ATWATER — Castle Air Museum will open the doors of its historic aircraft Sunday for an intimate viewing event that happens only twice a year.
The 17th Open Cockpit Day, which runs from 9 a.m. to 5 p.m., will give people an up-close look at 30 to 35 planes from the museum's 56 restored aircraft.
"It's a great family event not only for entertainment and value, but also education of our nation's history," said Joe Pruzzo, the museum's chief executive officer. "Bring your families out for a wonderful day of entertainment and a historical experience back in time."
In addition to viewing nearly 75 years of aviation history, helicopter rides will be available. Historic military vehicles will be on hand as well as law enforcement displays.
The kids can enjoy bounce houses and snack on bomber burgers and hot dogs.
A vintage aircraft will fly over the museum about 1 p.m., Pruzzo added.
Castle Air Museum, which opened in June 1981, displays restored aircraft from World War II, the Korean War and the Vietnam War era.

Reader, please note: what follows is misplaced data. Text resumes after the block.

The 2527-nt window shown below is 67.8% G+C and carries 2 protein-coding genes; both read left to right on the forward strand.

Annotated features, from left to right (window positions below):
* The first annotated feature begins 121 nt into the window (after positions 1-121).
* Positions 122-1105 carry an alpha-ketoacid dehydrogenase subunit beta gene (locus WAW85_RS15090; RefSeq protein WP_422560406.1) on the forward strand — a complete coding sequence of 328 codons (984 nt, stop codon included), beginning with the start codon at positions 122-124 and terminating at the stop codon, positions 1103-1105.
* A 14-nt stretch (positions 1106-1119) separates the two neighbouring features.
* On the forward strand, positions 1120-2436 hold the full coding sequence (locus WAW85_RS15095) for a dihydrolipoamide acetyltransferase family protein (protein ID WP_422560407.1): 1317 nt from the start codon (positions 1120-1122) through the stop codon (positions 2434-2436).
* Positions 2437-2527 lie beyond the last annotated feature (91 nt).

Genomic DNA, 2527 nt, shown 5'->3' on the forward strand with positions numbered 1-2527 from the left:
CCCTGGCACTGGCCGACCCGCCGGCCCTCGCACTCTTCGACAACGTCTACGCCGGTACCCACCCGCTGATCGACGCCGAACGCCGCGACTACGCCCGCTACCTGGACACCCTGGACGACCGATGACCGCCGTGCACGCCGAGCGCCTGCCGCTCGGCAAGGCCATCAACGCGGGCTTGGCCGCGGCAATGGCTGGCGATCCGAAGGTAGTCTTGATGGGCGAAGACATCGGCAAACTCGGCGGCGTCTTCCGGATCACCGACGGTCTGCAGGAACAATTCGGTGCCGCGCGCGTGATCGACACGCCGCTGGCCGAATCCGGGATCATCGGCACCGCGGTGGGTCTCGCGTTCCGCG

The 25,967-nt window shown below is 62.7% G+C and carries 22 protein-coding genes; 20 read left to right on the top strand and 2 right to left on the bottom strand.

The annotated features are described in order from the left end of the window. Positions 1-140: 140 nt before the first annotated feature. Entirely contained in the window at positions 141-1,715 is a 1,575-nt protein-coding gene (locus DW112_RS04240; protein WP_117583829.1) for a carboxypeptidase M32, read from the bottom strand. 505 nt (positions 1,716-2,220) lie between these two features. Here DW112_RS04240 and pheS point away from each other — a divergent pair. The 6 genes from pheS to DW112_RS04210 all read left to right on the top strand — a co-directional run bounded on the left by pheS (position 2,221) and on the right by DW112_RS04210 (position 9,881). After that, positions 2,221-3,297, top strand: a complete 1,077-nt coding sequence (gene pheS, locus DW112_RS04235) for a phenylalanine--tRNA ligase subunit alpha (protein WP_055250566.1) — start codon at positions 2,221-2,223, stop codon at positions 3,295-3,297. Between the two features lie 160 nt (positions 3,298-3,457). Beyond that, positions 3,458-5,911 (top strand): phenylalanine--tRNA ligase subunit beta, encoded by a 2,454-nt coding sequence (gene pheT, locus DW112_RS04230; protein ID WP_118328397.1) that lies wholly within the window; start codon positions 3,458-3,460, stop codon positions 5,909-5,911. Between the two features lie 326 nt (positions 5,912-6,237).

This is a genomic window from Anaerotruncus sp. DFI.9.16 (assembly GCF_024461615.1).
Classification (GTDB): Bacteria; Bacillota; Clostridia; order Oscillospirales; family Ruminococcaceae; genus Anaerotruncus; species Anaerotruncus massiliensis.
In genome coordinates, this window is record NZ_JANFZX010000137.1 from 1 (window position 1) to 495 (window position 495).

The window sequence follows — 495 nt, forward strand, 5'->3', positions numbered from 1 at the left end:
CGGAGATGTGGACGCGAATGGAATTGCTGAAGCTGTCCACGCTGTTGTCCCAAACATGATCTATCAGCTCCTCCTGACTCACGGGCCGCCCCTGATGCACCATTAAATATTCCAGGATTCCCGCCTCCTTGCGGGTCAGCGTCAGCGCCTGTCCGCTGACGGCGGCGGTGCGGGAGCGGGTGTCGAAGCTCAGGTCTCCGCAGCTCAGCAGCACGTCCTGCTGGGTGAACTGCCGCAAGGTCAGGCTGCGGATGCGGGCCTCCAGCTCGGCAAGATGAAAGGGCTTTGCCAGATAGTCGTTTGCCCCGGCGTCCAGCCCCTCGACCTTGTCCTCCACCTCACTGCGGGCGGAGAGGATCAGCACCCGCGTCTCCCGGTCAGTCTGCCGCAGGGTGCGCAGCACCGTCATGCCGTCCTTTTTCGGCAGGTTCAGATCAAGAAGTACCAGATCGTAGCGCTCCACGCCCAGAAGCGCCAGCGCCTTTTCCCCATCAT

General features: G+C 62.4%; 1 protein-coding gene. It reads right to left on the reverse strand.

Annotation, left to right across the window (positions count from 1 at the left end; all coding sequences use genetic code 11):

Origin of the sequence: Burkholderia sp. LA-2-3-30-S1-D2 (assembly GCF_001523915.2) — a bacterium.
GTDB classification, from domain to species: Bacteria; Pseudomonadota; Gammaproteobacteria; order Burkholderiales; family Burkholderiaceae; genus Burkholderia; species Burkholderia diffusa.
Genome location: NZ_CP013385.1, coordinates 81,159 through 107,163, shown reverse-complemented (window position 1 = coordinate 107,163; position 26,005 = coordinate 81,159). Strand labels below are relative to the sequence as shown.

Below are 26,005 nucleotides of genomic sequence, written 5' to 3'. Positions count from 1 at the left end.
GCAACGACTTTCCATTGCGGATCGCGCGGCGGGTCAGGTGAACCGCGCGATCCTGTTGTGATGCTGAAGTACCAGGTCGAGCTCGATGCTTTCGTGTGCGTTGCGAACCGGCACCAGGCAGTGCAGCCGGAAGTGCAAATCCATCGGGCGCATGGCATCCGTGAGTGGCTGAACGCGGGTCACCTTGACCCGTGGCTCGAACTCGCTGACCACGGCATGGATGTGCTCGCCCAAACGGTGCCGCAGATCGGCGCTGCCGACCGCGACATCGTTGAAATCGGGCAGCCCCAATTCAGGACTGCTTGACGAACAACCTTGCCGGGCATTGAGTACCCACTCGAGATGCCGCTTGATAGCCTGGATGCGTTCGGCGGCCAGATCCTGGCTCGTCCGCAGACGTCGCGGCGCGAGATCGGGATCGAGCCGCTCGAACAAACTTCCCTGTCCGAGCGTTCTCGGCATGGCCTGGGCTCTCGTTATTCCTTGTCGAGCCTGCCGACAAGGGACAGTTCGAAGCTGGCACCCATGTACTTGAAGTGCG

Friday, a rare World War II Navy SBD Dauntless Dive Bomber joined the collection just in time for display at Sunday's event.
The aircraft hasn't been restored, a process that can take four to five years. It will appear as it did when recovered from the South Pacific Island of New Guinea, where it crash landed in 1944.
In the past seven months, the museum has seen a significant boost in visitors, hailing from 40 countries, Pruzzo said.
"We have evolved into the county's number one tourist attraction," he said. "We have people visit the museum from all corners of the world."
Castle Air Museum, which Pruzzo called the "crown jewel of the region," hosts an Open Cockpit Day in May for Memorial Day and in September for Labor Day.
Tickets cost $12 for adults, $8 for seniors, $30 for a family of four, $5 for youth from ages 6 to 17. Children 5 and younger and active-duty military with ID are admitted free.
For more information, call (209) 723-2178 or go to www.castleairmuseum.org.